Superhero stories reveal the good, while still refusing to conceal the bad. They explore an endless variety of social themes, from mental illness, drug abuse, physical/mental abuse, social inequalities, ect., but at the end of the day, no matter what happens in the course of the text, there is always this one great, powerful figure, this one man or woman who desires nothing more than to help. And they remind me of the good, strong people that exist in our society, the ones who truly do strive to make a change. They remind me of the sort of person I want to be – the strength that I wish to adopt, the goodness that I wish to embody. Maybe I can’t dress up in a costume and beat up criminals, but I can go out into the world and make a change. And that is all that I need to do.

How Anxiety Has Made Me Stronger

Some days are better than others.

I can’t really say what distinguishes the bad days from the good. Sometimes, it’ll just seem like a thought strikes me when I’m in a bad mood or when I’m hungry, and then my mind will refuse to let it go, clinging tight to it.

You’re directionless, and you’ll never amount to anything unless you change that.

Oh my god, you’re right, I realize, and suddenly the next few weeks are spent in a mad rush to get things done – even if there really isn’t much to get done. Especially when there isn’t much to get done.

Then, sometimes, I can go for days, weeks, even months without even remembering that I have anxiety. I’ll be relaxed, happy, driven but not to the point that I’m causing myself stress over it. I’ll think hopefully to myself, I’m cured! but even at the time, I’ll know it won’t be true.

Because at the end of the day, I know what I am; I am a person with anxiety, whether I like it or not.

I first discovered that I had anxiety when I was about nineteen years old, though I know that I had it long before that. I simply hadn’t attached a name to it yet, because I was still frantically Googling “why am I stressed all the time” to figure out what was wrong with me. Putting a name to the problem was a huge relief, but even still, I elected not to use medication. I wasn’t entirely opposed to the idea, but I wanted to find out if I could learn to control it on my own first.

After reading about the problem and coming to understand it a bit better, my first attempt at controlling it was through diet and exercise. I tried to eat healthier, tried to keep myself active, and with time, I did find that it made a bit of a difference. I was less prone to stress when I ate a good, healthy meal every two to three hours. The only problem with it was whenever I couldn’t depend on that level of regularity, whenever the third hour drifted by and my stomach was left empty and yearning, I got just as bad as I had been before. I have been known to go into panic attacks simply because the person in line behind me at Shoppers Drug Mart was just a tiny bit rude. So, yes, eating healthy and keeping active most certainly helped, but in no way did it cure me.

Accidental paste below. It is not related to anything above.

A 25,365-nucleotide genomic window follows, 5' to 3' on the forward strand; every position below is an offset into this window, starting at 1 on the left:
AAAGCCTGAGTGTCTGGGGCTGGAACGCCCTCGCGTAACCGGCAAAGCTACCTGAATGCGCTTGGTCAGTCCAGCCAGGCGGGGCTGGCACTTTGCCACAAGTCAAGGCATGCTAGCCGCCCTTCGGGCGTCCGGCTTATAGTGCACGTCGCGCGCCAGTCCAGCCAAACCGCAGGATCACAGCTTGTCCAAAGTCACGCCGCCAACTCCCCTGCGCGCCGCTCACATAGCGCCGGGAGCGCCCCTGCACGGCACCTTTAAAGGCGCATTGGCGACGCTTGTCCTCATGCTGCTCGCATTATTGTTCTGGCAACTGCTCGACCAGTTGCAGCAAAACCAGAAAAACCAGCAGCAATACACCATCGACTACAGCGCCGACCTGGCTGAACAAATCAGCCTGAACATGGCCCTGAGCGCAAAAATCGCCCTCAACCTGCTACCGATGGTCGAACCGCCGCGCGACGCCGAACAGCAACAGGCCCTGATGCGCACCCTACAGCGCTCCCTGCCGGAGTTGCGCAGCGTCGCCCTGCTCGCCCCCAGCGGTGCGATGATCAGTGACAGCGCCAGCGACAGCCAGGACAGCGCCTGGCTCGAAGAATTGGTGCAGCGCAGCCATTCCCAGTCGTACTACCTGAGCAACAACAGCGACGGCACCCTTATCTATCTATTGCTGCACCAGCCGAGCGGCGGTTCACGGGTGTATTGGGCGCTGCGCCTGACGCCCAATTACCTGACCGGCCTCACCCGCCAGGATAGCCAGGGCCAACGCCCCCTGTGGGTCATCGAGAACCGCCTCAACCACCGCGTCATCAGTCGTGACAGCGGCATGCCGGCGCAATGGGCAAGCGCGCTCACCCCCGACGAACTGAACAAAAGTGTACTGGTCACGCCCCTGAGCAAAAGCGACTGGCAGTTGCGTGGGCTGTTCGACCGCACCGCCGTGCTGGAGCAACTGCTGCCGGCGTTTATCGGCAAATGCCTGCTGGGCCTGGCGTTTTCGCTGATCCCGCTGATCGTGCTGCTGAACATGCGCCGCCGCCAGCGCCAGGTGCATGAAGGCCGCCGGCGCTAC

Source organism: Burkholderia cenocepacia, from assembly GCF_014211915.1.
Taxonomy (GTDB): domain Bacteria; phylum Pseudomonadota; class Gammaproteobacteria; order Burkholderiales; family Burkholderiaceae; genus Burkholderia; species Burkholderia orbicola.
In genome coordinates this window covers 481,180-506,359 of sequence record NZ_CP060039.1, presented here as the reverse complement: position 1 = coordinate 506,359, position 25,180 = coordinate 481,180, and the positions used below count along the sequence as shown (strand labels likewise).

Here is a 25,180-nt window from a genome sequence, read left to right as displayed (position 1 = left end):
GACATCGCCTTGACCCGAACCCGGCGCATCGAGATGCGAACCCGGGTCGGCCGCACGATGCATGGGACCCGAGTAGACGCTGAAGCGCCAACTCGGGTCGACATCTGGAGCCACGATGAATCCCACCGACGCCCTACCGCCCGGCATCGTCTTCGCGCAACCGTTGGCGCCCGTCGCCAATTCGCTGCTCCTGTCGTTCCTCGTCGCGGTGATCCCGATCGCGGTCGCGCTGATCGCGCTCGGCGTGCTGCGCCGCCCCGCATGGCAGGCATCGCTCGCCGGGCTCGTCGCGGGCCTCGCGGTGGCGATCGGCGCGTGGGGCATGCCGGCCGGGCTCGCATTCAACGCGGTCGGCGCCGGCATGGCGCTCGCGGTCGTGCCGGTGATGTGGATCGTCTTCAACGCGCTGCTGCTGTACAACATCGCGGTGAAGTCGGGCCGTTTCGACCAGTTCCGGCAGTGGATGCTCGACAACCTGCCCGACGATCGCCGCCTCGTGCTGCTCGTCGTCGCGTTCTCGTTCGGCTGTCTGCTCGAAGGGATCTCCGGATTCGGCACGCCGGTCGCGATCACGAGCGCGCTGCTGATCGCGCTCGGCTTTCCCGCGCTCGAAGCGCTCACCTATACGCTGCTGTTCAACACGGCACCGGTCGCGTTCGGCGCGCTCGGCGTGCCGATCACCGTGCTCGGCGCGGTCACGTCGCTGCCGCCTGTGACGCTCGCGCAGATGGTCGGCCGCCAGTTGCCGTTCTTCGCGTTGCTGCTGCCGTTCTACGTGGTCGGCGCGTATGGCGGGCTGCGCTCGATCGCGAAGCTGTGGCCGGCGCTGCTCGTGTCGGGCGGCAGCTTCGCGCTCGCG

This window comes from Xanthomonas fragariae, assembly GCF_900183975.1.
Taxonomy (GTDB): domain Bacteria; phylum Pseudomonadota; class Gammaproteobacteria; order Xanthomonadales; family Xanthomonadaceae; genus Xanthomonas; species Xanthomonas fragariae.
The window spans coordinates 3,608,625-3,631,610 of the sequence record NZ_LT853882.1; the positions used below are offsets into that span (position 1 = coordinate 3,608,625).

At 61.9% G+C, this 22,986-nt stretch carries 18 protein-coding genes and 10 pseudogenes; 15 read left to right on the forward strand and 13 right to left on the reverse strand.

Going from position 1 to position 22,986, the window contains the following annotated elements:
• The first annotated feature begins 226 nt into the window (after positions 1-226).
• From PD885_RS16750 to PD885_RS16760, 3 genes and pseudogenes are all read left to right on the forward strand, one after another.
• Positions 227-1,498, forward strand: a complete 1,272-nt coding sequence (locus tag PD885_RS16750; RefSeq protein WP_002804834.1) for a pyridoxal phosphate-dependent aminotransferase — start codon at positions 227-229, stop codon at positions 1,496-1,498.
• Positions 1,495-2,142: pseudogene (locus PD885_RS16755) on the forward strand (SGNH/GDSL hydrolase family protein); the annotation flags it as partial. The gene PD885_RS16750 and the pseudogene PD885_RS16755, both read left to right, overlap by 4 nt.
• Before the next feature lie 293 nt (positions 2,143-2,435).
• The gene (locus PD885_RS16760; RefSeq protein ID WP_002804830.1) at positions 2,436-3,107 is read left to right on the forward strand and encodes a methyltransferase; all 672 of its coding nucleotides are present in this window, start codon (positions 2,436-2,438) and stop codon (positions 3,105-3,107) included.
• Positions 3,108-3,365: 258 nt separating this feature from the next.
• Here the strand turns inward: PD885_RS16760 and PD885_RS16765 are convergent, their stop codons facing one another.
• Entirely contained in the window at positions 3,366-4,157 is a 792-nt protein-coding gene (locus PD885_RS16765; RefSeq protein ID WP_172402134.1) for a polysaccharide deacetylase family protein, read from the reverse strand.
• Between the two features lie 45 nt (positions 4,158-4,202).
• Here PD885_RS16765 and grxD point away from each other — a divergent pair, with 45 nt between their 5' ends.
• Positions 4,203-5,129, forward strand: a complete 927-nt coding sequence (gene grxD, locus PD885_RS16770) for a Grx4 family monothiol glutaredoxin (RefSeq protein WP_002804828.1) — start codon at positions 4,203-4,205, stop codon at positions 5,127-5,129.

My second attempt at controlling my anxiety was through a simple change in thought. I tried to be more mindful of my condition and take things slower, recognize when I was getting bad. If I felt myself going into a panic attack, I’d try to talk to myself, remind myself that I was alright and that it was only my anxiety. If I felt like I was going to fast, hurdling toward a brick wall that I knew would break me, I’d remind myself that I needed to slow down. Sometimes it worked. Sometimes I simply forgot about it.

My attempts at controlling anxiety have, as you can see here, been flawed – but effective nonetheless. Regardless of their moments of failure, they have, nonetheless, made me a much stronger person. When I discovered that I had anxiety, it was only because I was crippled by it – I had no other choice than to confront it. That most certainly is not the case anymore. I’m a functioning, self-aware person who is striving to meet my goals – not despite my anxiety, but regardless of it.

My anxiety will always be a part of me – I will never be cured of it entirely, but maybe I don’t have to be. Maybe my anxiety is less a disorder, something that stands in my way and mars me somehow, and more just a part of me – a character trait. Just like some people have to learn how to function in this world regardless of the fact that they’re abrupt or stubborn or self-absorbed, I have to learn how to function regardless of being frequently anxious. I’m a person with anxiety in the same way that I’m a person with red hair, and a person with an affinity for pop culture.

It is nothing for me to be ashamed of, and it is not something that holds me back. It is something that I have learned how to control and live with. It is something that makes me stronger, not weaker.